We Turn Our Hearts . . .

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I have been pondering the fact of the indwelling of the Holy Spirit within us. Since the Lord Jesus has eliminated every definition of distance between us and because we have, by the fact of this indwelling, been drawn into the fellowship of the Trinity (John 17:20-23), what does the Scripture mean when it says to “Draw near” (James 4:8) since it is impossible to get any nearer?
I know we are all limited by our language, regardless of what language that might be. So the writers of our New Testament were also very limited by what they could conceptually place within a text. When it comes to pondering the things of God in the Spirit, truth is so marvelously grand, that our words fail in our attempts to share it. Remember in the book of Revelation how the Apostle John was always saying, “It was like…” simply because there were no words (regardless of his language) to adequately express what he was trying to convey. He was experiencing “picture” after “picture” in seemingly a rapid-fire movement (much like our short video’s today). So language failed him. So it is with us – we dwell in “It was like….” often.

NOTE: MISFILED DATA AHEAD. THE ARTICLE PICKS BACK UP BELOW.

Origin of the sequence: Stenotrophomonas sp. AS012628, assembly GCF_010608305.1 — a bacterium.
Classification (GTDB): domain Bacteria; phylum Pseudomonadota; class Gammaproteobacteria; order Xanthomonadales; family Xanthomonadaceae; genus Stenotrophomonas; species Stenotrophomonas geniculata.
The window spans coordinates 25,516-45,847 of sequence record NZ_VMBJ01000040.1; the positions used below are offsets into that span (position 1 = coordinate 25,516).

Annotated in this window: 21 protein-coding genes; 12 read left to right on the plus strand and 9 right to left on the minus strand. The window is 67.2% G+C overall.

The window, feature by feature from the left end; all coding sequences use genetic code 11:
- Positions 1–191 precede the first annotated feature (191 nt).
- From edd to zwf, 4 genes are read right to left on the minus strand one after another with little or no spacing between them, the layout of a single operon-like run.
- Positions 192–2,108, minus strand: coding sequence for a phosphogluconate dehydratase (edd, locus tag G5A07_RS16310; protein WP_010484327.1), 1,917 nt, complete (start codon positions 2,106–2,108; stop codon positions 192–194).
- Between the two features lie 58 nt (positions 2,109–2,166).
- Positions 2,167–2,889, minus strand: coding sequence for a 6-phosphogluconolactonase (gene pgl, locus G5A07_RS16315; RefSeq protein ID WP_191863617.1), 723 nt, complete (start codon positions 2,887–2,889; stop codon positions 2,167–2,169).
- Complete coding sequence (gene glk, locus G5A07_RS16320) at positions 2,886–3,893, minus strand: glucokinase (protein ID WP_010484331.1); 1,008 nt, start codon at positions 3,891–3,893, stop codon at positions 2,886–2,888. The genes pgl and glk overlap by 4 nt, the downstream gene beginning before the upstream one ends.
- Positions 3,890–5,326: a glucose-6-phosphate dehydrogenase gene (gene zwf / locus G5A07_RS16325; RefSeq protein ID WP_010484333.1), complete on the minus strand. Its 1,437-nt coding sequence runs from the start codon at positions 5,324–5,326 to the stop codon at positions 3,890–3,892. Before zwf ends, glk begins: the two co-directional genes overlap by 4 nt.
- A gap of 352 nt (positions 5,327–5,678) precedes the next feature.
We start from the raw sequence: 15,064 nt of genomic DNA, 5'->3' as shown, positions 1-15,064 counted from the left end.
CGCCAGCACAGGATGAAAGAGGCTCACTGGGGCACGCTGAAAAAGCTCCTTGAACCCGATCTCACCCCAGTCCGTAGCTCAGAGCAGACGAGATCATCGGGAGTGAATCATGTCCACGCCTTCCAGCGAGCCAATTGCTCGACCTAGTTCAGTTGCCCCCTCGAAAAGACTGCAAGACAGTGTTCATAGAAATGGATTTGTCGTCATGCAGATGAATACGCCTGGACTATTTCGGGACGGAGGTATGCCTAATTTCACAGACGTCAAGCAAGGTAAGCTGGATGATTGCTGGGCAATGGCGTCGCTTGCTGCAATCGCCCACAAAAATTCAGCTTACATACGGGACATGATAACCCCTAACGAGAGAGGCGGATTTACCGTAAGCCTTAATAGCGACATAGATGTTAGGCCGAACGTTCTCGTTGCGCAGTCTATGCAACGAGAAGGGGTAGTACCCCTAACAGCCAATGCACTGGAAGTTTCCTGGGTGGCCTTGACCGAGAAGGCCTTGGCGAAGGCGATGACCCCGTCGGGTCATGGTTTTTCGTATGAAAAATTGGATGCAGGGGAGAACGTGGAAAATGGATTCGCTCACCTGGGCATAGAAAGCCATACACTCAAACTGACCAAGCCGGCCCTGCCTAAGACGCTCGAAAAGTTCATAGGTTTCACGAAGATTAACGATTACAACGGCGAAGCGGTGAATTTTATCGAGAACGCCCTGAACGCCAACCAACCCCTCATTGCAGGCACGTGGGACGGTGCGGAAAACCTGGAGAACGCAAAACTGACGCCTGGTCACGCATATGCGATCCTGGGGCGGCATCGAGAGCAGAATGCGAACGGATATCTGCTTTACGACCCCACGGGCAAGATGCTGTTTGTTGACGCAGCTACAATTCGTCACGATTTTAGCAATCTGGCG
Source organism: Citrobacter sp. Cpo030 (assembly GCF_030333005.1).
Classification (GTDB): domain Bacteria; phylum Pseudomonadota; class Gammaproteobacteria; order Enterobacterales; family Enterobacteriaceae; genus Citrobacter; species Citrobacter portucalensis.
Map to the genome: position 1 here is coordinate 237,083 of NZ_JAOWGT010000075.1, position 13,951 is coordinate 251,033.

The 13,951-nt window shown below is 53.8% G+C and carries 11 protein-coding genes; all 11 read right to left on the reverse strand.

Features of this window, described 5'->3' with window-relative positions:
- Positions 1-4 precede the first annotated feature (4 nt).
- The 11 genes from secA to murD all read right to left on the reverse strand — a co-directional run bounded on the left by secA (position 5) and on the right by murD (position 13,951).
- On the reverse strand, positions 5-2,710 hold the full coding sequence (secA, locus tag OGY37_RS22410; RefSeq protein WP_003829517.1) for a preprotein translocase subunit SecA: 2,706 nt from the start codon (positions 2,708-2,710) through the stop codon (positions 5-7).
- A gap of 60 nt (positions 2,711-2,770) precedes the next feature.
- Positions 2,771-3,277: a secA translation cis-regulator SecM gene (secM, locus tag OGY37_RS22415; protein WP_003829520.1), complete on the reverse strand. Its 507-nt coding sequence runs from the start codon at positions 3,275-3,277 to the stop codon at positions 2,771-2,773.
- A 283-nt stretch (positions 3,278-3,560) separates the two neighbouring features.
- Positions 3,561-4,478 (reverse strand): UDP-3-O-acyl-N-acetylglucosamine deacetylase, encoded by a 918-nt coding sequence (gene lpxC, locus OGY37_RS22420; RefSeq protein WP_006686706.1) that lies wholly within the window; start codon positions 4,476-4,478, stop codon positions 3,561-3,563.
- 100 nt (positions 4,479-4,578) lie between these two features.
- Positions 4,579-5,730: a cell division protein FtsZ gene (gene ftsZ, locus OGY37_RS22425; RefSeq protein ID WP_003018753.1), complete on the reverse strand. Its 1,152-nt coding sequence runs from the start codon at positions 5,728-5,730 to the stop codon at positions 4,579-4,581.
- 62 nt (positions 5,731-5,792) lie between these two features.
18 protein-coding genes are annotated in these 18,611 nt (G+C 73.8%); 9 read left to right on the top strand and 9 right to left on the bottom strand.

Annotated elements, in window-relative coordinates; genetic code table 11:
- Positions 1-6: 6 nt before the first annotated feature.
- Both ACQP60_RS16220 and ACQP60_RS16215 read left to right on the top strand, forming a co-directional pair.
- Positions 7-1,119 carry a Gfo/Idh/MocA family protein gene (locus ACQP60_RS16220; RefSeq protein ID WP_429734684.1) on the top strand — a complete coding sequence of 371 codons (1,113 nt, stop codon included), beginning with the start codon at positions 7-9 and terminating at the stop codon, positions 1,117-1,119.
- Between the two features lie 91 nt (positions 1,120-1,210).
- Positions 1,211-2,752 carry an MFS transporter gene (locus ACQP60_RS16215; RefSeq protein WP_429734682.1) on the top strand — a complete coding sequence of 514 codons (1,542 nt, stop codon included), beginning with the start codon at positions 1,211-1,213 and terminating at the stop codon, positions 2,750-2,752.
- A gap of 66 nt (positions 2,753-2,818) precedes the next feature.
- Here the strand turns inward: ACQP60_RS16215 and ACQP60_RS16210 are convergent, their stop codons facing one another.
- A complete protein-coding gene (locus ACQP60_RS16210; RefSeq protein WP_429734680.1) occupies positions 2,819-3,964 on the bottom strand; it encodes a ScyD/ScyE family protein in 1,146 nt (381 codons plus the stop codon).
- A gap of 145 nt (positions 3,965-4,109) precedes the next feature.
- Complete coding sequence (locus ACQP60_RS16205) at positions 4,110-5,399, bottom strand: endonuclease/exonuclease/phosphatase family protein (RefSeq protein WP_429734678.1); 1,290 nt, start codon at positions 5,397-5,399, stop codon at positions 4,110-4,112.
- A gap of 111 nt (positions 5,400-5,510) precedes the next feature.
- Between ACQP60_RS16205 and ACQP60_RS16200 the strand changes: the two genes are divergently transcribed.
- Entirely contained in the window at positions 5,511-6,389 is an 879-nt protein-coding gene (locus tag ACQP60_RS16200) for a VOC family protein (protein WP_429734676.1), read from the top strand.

I am thinking that the title of this post gets close to how we can effectively and progressively think and work. “We turn our hearts.” He is always with me and in me. However, I am not always tuned into His voice nor His presence. Oh yes, I know my Lord Jesus is here with me, but it takes an act of my will to turn my heart and my mind that direction. This is His plan. He does not force us to belong to Him, nor does He force us to fellowship in Him, once the birth into His family and heart occurs.
So to “draw near” would still mean, to “draw near” with the understanding that to do so simply means to turn my heart to Him and turn my ears and mind into a listening stance. We can always hear and always fellowship.
So Lord we turn our hearts to hear yours and to dwell sweetly within our home in your heart. Here we worship and share.
Next post: Sharing in His heart, or what we commonly call “prayer.”

4 thoughts on “We Turn Our Hearts . . .

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